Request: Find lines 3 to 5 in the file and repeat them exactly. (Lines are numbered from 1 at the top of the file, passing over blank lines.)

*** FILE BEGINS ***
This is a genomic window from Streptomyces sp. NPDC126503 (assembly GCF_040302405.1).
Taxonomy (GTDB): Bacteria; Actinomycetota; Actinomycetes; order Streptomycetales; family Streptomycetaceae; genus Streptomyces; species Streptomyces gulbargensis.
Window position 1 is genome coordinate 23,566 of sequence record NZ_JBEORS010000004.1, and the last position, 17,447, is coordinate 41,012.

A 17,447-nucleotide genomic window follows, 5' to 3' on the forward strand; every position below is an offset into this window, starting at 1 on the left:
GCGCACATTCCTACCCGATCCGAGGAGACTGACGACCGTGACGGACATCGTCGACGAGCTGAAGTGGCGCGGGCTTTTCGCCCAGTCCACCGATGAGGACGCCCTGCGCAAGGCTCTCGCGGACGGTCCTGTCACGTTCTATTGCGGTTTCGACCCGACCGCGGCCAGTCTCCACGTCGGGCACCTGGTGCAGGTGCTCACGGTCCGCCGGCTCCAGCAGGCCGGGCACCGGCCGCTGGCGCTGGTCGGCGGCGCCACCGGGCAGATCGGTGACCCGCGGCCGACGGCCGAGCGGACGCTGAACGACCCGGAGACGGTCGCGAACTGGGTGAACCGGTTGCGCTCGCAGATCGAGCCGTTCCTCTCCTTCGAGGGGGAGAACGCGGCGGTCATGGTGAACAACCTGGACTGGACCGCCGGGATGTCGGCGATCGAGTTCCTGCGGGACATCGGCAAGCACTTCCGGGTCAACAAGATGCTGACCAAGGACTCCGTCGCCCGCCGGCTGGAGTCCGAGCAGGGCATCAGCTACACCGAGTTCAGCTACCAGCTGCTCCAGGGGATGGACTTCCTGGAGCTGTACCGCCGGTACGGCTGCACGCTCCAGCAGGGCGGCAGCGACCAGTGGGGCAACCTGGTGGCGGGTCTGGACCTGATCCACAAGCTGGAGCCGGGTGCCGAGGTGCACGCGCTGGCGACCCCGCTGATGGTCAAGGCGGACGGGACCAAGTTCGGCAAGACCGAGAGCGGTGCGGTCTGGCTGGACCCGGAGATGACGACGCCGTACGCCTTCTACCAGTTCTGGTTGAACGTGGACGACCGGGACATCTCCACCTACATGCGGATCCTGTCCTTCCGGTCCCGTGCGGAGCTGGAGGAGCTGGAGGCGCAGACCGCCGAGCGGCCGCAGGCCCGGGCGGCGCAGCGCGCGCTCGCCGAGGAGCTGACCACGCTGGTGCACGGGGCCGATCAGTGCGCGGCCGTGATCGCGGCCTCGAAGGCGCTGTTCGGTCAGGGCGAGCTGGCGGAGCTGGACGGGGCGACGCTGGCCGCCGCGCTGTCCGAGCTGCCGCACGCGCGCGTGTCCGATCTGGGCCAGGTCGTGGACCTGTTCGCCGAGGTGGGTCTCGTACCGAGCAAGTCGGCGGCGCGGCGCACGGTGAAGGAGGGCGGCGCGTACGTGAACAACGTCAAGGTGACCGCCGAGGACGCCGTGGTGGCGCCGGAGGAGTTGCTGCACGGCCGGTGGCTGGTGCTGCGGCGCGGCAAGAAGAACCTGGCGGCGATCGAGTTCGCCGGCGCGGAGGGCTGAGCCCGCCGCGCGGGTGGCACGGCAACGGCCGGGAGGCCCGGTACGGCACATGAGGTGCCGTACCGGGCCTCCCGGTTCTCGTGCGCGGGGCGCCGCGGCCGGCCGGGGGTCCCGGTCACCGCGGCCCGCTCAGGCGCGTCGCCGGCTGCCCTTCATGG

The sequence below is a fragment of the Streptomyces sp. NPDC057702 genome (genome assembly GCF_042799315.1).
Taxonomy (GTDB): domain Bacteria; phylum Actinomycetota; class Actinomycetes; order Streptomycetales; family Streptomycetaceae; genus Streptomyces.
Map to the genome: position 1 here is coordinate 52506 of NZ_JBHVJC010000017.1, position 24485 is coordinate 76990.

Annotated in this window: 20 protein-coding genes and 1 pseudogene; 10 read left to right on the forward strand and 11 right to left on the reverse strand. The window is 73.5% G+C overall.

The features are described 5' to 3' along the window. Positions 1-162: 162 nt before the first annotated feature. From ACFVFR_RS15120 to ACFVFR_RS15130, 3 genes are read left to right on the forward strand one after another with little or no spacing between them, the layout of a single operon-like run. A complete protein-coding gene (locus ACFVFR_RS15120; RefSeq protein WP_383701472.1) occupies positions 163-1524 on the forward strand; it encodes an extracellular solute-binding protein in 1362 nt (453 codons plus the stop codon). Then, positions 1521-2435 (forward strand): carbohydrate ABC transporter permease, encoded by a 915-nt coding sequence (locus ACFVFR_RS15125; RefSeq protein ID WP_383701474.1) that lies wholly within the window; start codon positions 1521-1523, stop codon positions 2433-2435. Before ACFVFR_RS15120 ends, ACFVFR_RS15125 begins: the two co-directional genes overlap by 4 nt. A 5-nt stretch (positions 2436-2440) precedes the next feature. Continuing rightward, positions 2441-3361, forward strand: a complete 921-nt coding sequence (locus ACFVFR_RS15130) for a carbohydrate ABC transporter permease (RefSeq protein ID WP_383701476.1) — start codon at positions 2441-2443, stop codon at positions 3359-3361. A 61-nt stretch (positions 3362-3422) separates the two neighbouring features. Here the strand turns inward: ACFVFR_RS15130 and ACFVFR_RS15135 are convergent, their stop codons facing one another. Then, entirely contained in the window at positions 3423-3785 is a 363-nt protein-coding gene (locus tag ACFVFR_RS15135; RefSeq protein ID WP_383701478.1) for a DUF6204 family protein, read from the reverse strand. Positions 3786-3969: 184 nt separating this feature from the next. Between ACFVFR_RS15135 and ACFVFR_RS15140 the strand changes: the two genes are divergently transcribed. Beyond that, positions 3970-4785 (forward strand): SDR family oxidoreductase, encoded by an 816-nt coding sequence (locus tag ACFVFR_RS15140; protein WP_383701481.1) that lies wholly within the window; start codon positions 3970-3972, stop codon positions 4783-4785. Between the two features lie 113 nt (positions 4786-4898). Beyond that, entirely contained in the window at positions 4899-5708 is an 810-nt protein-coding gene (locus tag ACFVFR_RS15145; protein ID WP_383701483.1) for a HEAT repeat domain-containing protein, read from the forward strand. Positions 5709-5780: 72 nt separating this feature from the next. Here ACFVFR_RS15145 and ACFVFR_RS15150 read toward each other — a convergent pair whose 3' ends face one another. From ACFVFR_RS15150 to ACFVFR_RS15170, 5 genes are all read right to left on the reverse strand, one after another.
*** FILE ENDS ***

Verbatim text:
Window position 1 is genome coordinate 23,566 of sequence record NZ_JBEORS010000004.1, and the last position, 17,447, is coordinate 41,012.

A 17,447-nucleotide genomic window follows, 5' to 3' on the forward strand; every position below is an offset into this window, starting at 1 on the left:
GCGCACATTCCTACCCGATCCGAGGAGACTGACGACCGTGACGGACATCGTCGACGAGCTGAAGTGGCGCGGGCTTTTCGCCCAGTCCACCGATGAGGACGCCCTGCGCAAGGCTCTCGCGGACGGTCCTGTCACGTTCTATTGCGGTTTCGACCCGACCGCGGCCAGTCTCCACGTCGGGCACCTGGTGCAGGTGCTCACGGTCCGCCGGCTCCAGCAGGCCGGGCACCGGCCGCTGGCGCTGGTCGGCGGCGCCACCGGGCAGATCGGTGACCCGCGGCCGACGGCCGAGCGGACGCTGAACGACCCGGAGACGGTCGCGAACTGGGTGAACCGGTTGCGCTCGCAGATCGAGCCGTTCCTCTCCTTCGAGGGGGAGAACGCGGCGGTCATGGTGAACAACCTGGACTGGACCGCCGGGATGTCGGCGATCGAGTTCCTGCGGGACATCGGCAAGCACTTCCGGGTCAACAAGATGCTGACCAAGGACTCCGTCGCCCGCCGGCTGGAGTCCGAGCAGGGCATCAGCTACACCGAGTTCAGCTACCAGCTGCTCCAGGGGATGGACTTCCTGGAGCTGTACCGCCGGTACGGCTGCACGCTCCAGCAGGGCGGCAGCGACCAGTGGGGCAACCTGGTGGCGGGTCTGGACCTGATCCACAAGCTGGAGCCGGGTGCCGAGGTGCACGCGCTGGCGACCCCGCTGATGGTCAAGGCGGACGGGACCAAGTTCGGCAAGACCGAGAGCGGTGCGGTCTGGCTGGACCCGGAGATGACGACGCCGTACGCCTTCTACCAGTTCTGGTTGAACGTGGACGACCGGGACATCTCCACCTACATGCGGATCCTGTCCTTCCGGTCCCGTGCGGAGCTGGAGGAGCTGGAGGCGCAGACCGCCGAGCGGCCGCAGGCCCGGGCGGCGCAGCGCGCGCTCGCCGAGGAGCTGACCACGCTGGTGCACGGGGCCGATCAGTGCGCGGCCGTGATCGCGGCCTCGAAGGCGCTGTTCGGTCAGGGCGAGCTGGCGGAGCTGGACGGGGCGACGCTGGCCGCCGCGCTGTCCGAGCTGCCGCACGCGCGCGTGTCCGATCTGGGCCAGGTCGTGGACCTGTTCGCCGAGGTGGGTCTCGTACCGAGCAAGTCGGCGGCGCGGCGCACGGTGAAGGAGGGCGGCGCGTACGTGAACAACGTCAAGGTGACCGCCGAGGACGCCGTGGTGGCGCCGGAGGAGTTGCTGCACGGCCGGTGGCTGGTGCTGCGGCGCGGCAAGAAGAACCTGGCGGCGATCGAGTTCGCCGGCGCGGAGGGCTGAGCCCGCCGCGCGGGTGGCACGGCAACGGCCGGGAGGCCCGGTACGGCACATGAGGTGCCGTACCGGGCCTCCCGGTTCTCGTGCGCGGGGCGCCGCGGCCGGCCGGGGGTCCCGGTCACCGCGGCCCGCTCAGGCGCGTCGCCGGCTGCCCTTCATGG